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Psychiatric Services 2011; doi: 10.1176/appi.ps.62.11.1400
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Copyright © 2011 by the American Psychiatric Association.

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SAMHSA report on mental illness prevalence by state: A state-by-state analysis of the prevalence of any mental illness and serious mental illness found significant variation. Nationally, 44.5 million adults aged 18 or older (19.7% of the adult population) experienced any mental illness in the past year. The highest rate of any mental illness occurred in Rhode Island (24.2%), and the lowest rate was in Maryland (16.7%). Nationally, 10.4 million adults (4.6% of the adult population), experienced a serious mental illness in the past year (defined as causing substantial functional impairment), with rates ranging from 3.5% in Hawaii to 7.2% in Rhode Island. Arkansas, Idaho, Rhode Island, Utah, and West Virginia had the highest rates for both any mental illness and serious mental illness. Alaska, Maryland, North Dakota, Pennsylvania, South Dakota, and Virginia had the lowest rates across both measures. The six-page report was released by the Substance Abuse and Mental Health Services Administration (SAMHSA) and is based on data from the 2008 and 2009 National Surveys on Drug Use and Health. State Estimates of Adult Mental Illness is available on the SAMHSA Web site at oas.samhsa.gov/2K11/078/WEB_SR_078.cfm.

Kaiser Commission details options to expand access to Medicaid HCBS: When the Medicaid program was first established, nursing home services were a mandatory benefit. Many home- and community-based services (HCBS) were later added as optional benefits. For two decades, states and the Centers for Medicare and Medicaid Services have made substantial efforts to expand access to Medicaid HCBS. These initiatives stem from the growing demand by people with disabilities to receive services in their homes, rather than being institutionalized. A newly released background paper from the Kaiser Commission on Medicaid and the Uninsured examines aspects of the Medicaid program that can expand access to and rebalance long-term care spending in favor of HCBS. The 17-page paper describes the three major categories of Medicaid HCBS benefits available to states. Various ways of measuring HCBS access are discussed, and states rated highest and lowest on access are identified. Benefits and policies that appear to contribute to high HCBS access are described, and new options and incentives for states to expand HCBS under health care reform are discussed. State Options That Expand Access to Medicaid Home and Community-Based Services is available on the Kaiser Commission Web site at www.kff.org/medicaid/8241.cfm.

Survey finds growth in health care premiums outstrips wage growth: Annual premiums for employer-sponsored family health coverage increased to $15,073 this year, up 9% from last year, according to the Kaiser Family Foundation/Health Research and Educational Trust 2011 Employer Health Benefits Survey. The 13th annual survey found that on average, workers currently pay $4,129 and employers pay $10,944 toward premiums. In 2011 premiums increased significantly faster than workers' wages (2.1%) and general inflation (3.2%). Since 2001, family premiums have increased 113%, compared with 34% for wages and 27% for inflation. This year's survey also looked at employers' experiences with newly implemented provisions of the 2010 health care reform law that affect employer coverage. Employers added 2.3 million young adults to their parents' policies as a result of a provision that allows young adults up to age 26 without their own employer coverage to be covered as dependents on their parents' plan. The survey also found that 31% of covered workers are in high-deductible plans. Covered workers in smaller firms (three to 199 workers) are more likely to have high deductibles, with half facing deductibles of at least $1,000, including 28% with deductibles of $2,000 or more. These numbers in part reflect the rise of consumer-driven plans—high-deductible plans that include tax-preferred savings options, such as a health savings account or health reimbursement arrangement. The proportion of covered workers enrolled in this type of plan has doubled, from 8% in 2009 to 17% in 2011. The survey also found that 56% of covered workers are in “grandfathered” plans, which are exempted from some health care reform requirements. To obtain this status, employers cannot make significant changes to their plans that reduce benefits or increase employee costs. The 222-page survey report and supplemental materials are available on the Kaiser Foundation Web site at ehbs.kff.org.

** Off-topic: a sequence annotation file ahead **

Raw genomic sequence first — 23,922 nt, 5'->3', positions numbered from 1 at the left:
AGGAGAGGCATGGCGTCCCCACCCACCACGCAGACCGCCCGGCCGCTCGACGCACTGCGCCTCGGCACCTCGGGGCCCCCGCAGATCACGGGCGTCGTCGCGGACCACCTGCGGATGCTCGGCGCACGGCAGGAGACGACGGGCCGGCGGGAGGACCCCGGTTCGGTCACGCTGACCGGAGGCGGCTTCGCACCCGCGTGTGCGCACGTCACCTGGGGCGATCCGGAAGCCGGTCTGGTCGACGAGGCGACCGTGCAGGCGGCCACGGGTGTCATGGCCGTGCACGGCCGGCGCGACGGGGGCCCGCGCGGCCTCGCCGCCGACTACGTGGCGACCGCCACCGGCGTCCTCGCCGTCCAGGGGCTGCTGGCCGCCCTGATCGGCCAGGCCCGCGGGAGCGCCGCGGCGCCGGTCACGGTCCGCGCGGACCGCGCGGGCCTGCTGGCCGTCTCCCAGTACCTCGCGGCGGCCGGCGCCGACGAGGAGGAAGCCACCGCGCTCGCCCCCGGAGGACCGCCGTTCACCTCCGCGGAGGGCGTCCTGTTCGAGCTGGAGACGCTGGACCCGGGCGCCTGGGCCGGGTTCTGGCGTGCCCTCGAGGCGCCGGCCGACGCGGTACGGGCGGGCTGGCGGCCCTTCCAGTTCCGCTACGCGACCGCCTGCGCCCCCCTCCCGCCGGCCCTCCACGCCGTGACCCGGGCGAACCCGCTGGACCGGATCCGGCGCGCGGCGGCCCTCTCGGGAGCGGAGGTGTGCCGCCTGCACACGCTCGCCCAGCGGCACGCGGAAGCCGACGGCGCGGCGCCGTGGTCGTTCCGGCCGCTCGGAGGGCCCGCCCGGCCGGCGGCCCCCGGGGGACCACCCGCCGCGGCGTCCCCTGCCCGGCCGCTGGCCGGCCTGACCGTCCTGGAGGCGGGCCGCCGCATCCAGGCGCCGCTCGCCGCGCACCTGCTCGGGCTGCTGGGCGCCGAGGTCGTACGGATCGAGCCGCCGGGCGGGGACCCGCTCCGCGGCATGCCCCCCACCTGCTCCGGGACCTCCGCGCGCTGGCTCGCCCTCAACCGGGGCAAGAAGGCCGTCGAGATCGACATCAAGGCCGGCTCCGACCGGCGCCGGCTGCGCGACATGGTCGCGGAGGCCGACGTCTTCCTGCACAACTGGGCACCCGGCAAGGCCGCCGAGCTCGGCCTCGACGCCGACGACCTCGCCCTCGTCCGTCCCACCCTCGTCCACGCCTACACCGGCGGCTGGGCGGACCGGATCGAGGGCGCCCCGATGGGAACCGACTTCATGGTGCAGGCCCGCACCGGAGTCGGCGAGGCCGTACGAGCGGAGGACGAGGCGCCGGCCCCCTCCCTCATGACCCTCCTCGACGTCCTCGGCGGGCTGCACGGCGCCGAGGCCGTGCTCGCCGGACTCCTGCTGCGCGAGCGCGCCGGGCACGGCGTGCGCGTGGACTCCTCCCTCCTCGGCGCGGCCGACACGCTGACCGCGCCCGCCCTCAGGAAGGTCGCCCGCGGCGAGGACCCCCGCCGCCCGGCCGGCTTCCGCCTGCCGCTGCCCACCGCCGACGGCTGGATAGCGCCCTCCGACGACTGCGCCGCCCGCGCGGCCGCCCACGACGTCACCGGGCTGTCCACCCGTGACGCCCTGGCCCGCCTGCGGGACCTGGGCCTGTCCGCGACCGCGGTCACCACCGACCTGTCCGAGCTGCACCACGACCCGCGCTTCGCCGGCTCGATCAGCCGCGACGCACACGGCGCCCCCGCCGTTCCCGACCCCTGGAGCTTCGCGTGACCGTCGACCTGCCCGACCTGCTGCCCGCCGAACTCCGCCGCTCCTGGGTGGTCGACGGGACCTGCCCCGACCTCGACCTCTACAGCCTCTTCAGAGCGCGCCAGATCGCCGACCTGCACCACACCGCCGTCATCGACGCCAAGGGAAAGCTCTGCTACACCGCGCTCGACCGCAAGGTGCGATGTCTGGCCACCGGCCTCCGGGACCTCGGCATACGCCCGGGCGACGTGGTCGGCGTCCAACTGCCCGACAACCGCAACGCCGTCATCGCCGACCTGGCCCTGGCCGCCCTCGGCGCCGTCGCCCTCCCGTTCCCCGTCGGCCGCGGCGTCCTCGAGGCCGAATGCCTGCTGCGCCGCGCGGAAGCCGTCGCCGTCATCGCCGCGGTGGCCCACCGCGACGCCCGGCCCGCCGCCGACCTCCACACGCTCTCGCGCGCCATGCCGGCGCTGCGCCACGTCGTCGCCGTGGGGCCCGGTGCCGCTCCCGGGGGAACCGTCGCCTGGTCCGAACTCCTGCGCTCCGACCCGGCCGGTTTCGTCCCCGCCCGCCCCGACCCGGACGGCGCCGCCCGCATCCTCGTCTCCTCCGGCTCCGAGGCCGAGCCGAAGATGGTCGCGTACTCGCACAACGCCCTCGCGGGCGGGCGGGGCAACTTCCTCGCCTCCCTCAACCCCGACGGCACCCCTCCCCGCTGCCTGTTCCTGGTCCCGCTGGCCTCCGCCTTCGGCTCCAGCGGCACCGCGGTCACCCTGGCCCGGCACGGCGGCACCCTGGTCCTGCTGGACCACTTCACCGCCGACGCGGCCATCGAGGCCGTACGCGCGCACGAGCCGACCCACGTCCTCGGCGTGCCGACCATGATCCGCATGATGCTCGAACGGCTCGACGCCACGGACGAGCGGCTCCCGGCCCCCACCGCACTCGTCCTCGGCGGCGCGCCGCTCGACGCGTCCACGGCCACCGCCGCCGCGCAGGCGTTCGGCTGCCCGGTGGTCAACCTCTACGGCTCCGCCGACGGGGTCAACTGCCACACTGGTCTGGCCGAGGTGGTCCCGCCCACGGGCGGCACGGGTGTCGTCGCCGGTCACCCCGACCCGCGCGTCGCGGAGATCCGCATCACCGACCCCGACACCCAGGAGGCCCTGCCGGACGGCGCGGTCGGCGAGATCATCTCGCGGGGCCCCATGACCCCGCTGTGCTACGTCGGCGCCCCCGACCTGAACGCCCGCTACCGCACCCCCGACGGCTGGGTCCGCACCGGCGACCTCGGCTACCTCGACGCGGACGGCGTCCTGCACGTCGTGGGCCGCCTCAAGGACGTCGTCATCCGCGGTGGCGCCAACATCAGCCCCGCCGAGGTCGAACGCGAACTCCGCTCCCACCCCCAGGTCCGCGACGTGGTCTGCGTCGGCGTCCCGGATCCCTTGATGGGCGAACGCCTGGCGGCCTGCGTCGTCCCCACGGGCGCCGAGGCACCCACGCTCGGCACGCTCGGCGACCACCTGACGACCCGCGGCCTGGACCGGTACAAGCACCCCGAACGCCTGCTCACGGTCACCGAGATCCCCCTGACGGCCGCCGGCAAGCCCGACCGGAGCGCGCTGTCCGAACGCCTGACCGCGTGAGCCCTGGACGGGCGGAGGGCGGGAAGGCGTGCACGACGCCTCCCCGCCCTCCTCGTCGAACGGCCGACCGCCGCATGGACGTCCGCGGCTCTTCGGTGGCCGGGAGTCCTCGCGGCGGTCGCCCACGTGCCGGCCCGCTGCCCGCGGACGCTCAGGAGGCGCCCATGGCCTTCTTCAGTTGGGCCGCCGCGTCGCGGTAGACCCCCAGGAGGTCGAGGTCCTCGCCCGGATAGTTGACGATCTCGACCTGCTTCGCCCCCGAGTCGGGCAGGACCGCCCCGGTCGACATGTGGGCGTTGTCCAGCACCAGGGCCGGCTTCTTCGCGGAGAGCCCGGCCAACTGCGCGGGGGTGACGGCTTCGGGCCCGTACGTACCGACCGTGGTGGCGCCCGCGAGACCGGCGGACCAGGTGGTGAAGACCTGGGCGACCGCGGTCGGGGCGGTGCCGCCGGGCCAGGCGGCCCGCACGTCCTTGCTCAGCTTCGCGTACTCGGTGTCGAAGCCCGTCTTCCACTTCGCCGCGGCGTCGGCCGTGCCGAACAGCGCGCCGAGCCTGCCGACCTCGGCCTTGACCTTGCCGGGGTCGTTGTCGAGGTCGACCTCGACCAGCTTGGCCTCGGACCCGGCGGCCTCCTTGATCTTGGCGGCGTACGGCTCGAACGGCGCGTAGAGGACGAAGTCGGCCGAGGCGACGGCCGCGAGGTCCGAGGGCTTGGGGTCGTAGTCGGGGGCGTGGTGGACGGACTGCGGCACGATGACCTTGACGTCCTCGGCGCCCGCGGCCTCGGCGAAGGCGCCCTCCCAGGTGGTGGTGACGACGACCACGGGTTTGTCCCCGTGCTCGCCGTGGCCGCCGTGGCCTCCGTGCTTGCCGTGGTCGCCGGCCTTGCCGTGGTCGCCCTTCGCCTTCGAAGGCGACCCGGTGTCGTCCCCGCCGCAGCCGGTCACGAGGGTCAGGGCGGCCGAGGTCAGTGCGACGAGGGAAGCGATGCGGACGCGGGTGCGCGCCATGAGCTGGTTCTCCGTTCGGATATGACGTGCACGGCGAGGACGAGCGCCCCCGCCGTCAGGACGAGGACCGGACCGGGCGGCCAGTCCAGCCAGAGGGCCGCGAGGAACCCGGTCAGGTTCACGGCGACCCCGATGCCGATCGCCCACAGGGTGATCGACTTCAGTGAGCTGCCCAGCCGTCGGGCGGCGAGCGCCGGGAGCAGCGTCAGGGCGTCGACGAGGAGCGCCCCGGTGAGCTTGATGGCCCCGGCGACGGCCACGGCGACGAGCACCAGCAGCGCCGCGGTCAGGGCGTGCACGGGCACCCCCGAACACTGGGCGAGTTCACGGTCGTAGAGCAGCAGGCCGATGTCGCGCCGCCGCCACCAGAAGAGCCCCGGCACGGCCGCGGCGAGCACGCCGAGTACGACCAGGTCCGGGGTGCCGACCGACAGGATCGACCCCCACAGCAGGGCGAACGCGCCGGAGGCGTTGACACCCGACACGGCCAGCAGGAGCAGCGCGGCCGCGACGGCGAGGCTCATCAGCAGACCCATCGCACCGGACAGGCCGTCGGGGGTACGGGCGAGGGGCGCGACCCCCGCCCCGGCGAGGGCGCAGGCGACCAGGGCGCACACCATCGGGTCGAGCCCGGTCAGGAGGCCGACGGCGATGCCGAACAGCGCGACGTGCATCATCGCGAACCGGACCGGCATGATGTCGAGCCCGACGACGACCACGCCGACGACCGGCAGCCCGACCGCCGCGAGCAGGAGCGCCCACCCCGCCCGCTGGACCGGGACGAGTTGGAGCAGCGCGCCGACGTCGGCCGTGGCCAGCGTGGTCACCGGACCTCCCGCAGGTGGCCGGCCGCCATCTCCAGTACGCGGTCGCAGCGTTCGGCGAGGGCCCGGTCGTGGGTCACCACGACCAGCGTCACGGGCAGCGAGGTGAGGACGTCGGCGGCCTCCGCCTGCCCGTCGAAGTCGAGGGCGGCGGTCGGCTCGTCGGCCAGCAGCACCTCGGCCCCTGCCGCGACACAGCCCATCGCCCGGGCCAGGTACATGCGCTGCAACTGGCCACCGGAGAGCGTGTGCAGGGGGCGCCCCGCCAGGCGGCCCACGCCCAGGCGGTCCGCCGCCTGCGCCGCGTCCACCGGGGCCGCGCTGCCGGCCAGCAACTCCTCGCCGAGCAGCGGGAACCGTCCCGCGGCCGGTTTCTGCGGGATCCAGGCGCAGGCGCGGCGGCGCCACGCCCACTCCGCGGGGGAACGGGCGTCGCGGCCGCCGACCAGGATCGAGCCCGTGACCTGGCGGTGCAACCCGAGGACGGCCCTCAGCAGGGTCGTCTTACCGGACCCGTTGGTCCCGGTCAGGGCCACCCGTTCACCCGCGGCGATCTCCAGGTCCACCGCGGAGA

Mental health care gaps for American Indians and Alaska Natives: A new report highlights serious gaps in mental health care for many American Indians and Alaska Natives. One in five hospitals and clinics on reservations provide no mental health services, according to the report by the Inspector General of the Department of Health and Human Services. Only half provide drug abuse treatments, and at dozens of facilities such treatment is conducted by unlicensed staff. The 36-page report, which lists several recommendations for improving treatment availability, is based on a January 2008–June 2009 survey of Indian Health Service and tribal facilities and site visits to 98 facilities. It is available at oig.hhs.gov/oei/reports/oei-09-08-00580-00581.asp.




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